The moral of this story is that “Walk Your Way Slim” packs one venomous punch. But really, that I’m messed up. It was like I OD’d on sweat and had a hangover the day after. And while I totally see the humor of this, it’s a real pain in the ass that exerting myself in this most minor way results in such a dramatically uncomfortable outcome. Putting aside what this might mean as time goes on, for the moment I’m very happy that it happened. More grist for the mill, as they say.
I saw my neurologist today to discuss the MRIs; there are no lesions indicative of MS which is a huge relief. The MRI report mentions a suspicious thing on my liver and recommends a CT scan so I’m seeing a hepatologist in 3 weeks but I’m not too concerned, it’s probably the hemangiomas I’m already aware of.
The neurologist said my liver would not be the cause of the neurological symptoms but he also said there’s nothing he can do at this point to help me. He said he could order a spinal tap but even if it showed something unusual, there’d be nothing to connect it to so it’d be useless. He brought up the possibility of getting a 2nd opinion but said it’d be a horizontal move really, which I get since there’s nothing that points to anything here so I’m to see him again in 4 months, but just for the hell of it I guess.
So while I had a moment of jubilation that this wasn’t MS, the fact is, I’m stuck with something that continues to get worse. Towards the end of November, the weird legs that used to happen only when running started occurring on my exercise walks – a brisk pace could bring it out. But now it’s more constant and sometimes even my regular “to the store” walks feel off. Guess I’ll need to be falling down or needing a cane before this gets figured out.
And that is it for probably a while. I’m tired of being a downer and posting this frowny shit over and over. I’m also not going to link posts to FB anymore, my Wall looks like a blog morgue these days, so if you want to be alerted to the next post, best subscribe. Speaking of Facebook, today I removed myself from the last 2 running groups of which I was a member. I can’t run and don’t know when or if I’ll be able to again. Imagine that.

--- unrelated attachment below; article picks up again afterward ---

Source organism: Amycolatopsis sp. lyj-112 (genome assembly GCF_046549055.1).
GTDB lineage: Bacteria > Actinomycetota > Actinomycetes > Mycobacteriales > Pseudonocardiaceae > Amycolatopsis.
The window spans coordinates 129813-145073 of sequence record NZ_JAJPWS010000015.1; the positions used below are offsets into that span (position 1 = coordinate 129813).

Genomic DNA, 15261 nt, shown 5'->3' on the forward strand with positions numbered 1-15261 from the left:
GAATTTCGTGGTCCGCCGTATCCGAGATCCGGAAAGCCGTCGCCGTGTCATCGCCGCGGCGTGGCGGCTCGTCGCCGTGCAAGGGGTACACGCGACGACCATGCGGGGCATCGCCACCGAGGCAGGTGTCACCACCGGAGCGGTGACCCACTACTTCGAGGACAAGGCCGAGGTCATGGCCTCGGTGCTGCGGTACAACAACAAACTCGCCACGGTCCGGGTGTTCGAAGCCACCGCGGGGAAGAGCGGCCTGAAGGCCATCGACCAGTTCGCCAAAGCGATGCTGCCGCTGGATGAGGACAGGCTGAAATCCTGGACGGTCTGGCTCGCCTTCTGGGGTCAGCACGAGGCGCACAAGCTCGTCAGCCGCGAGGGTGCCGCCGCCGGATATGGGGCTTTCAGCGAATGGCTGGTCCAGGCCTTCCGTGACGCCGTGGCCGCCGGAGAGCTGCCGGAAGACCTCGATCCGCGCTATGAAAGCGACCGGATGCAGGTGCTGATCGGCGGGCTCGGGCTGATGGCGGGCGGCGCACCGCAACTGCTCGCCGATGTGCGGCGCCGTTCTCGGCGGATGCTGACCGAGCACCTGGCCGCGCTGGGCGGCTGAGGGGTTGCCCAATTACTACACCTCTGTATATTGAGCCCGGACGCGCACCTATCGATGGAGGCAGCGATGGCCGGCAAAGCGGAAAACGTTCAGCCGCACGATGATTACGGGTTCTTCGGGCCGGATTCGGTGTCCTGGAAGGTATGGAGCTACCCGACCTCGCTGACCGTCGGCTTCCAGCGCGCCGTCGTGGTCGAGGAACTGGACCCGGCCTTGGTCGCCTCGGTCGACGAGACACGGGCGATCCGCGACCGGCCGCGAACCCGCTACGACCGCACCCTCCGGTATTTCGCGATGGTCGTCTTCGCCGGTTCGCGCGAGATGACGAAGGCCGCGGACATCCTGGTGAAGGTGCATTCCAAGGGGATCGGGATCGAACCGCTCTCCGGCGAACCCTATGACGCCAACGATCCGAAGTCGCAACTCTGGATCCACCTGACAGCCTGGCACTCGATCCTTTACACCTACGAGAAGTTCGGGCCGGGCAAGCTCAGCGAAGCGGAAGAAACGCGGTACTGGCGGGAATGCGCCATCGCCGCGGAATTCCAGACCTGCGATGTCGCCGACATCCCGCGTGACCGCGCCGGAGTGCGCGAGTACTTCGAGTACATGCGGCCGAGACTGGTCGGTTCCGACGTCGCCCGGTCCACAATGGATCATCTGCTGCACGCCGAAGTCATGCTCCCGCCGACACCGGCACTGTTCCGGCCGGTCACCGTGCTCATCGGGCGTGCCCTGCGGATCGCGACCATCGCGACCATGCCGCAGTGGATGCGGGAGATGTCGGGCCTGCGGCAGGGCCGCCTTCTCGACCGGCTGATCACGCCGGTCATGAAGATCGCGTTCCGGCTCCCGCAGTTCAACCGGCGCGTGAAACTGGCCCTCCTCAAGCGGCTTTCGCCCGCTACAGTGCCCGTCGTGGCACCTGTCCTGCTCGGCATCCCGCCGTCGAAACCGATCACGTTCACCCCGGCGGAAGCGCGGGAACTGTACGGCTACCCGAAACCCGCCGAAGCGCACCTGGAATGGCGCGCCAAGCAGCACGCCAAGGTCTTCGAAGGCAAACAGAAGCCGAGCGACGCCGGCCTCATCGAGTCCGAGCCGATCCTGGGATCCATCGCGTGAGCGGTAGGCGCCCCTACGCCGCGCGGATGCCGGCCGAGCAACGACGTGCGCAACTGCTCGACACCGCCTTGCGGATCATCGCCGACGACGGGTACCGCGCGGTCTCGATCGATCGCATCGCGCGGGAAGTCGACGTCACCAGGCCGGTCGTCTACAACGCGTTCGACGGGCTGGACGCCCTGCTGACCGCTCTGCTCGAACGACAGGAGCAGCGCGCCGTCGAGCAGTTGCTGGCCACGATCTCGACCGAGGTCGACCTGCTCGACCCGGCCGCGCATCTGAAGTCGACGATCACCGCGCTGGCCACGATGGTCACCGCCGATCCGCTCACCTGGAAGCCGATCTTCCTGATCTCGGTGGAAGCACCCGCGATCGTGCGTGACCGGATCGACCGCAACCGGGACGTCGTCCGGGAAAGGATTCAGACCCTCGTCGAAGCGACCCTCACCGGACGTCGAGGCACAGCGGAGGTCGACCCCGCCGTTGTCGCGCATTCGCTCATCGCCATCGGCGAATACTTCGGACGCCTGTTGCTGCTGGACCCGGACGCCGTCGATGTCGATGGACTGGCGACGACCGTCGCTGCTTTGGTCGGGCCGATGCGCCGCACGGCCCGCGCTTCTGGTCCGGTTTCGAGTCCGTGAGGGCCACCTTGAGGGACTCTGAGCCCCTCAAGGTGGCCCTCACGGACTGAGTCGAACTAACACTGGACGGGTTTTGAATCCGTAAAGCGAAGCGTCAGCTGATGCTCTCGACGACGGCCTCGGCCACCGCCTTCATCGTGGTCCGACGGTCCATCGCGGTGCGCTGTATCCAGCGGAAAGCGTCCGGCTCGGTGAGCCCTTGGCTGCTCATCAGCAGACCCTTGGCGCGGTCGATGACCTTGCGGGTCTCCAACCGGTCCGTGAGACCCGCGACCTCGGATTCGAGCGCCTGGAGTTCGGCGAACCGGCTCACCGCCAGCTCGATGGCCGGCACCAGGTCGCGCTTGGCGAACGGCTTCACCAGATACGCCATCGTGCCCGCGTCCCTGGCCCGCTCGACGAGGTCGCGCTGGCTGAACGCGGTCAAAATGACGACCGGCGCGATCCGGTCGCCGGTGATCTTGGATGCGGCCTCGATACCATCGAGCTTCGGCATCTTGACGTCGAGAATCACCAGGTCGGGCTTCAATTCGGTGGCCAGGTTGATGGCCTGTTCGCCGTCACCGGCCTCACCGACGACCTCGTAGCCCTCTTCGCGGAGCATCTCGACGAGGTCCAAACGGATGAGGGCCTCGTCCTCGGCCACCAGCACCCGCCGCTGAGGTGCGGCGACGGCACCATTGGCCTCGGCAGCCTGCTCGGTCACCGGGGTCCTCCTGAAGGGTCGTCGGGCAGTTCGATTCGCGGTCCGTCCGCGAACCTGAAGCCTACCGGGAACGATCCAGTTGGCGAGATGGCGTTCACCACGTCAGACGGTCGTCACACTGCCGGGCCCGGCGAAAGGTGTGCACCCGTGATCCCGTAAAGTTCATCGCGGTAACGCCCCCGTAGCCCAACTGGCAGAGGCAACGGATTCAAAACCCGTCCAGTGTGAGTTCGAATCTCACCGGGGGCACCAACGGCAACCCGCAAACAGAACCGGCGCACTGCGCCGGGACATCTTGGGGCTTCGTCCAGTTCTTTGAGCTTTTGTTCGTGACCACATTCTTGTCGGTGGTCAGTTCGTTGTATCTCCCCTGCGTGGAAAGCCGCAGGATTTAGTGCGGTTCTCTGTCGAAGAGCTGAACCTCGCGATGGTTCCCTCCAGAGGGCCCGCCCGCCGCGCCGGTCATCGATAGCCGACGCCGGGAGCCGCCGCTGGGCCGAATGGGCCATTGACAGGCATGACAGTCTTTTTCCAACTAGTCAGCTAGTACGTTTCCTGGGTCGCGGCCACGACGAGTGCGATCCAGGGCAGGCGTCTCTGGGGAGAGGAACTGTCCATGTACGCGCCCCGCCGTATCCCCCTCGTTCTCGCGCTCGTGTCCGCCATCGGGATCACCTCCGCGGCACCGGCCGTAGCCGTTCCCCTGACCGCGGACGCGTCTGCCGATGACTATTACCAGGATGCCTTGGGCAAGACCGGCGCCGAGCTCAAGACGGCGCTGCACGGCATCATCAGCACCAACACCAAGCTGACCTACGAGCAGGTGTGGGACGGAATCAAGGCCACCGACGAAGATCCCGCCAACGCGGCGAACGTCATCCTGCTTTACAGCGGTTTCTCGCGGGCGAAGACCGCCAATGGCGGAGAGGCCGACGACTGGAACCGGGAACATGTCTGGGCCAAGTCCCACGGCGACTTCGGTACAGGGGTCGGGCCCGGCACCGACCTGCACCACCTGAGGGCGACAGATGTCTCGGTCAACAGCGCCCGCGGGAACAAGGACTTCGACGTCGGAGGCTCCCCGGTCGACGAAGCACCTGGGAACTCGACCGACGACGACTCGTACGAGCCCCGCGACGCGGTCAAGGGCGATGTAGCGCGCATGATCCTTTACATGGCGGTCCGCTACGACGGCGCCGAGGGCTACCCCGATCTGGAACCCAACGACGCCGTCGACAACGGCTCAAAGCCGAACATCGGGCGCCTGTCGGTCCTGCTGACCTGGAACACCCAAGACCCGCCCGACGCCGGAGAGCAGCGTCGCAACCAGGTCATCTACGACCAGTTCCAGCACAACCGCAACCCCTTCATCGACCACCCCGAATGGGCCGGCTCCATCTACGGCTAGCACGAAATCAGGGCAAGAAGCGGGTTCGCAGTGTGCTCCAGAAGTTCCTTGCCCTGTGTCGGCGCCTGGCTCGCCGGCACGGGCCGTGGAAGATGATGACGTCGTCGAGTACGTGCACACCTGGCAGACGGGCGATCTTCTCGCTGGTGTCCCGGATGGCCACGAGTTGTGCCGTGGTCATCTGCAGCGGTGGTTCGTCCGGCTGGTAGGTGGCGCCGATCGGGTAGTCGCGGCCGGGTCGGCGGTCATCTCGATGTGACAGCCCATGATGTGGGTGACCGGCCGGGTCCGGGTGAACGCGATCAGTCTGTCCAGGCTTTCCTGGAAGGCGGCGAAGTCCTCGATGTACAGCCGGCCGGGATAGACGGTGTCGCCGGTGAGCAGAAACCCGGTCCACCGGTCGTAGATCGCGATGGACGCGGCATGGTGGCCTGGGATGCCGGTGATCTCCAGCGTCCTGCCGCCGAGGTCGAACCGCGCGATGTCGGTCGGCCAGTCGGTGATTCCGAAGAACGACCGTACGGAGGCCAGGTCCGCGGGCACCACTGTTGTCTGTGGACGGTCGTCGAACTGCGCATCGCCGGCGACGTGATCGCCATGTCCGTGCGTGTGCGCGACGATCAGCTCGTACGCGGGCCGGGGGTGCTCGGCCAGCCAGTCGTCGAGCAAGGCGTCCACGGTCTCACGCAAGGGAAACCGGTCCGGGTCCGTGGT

Until the next time…
Late night edit: I’m going to get a second opinion.
Sunday edit: New developments, chunky post coming up this next week…
I feel sorry for my marathoning friends whose races were cancelled this weekend due to the storm, though I’m grateful as hell to Mother Nature for dumping her first snowfall on Philly yesterday. Because of that, I was able to grab a cancellation spot today at my neurologist’s office.
I don’t have much to report yet, other than I really like him. He spent nearly 2 hours with me and was super easy to talk with. Interestingly, he thought my running video looked like Parkinson’s, though he said clearly I don’t have that. Also interesting was that I was so focused on the running gait and the random constant itching episodes that I almost neglected to tell him the more “normal” MS-type symptoms (the feeling of water dripping down my leg, the phantom hair on my finger and some consecutive mornings waking up with pins and needles on my left arm). Once I told him that, he went from questioning the idea of MS, “though likely a spinal cord problem” to it suddenly becoming more likely.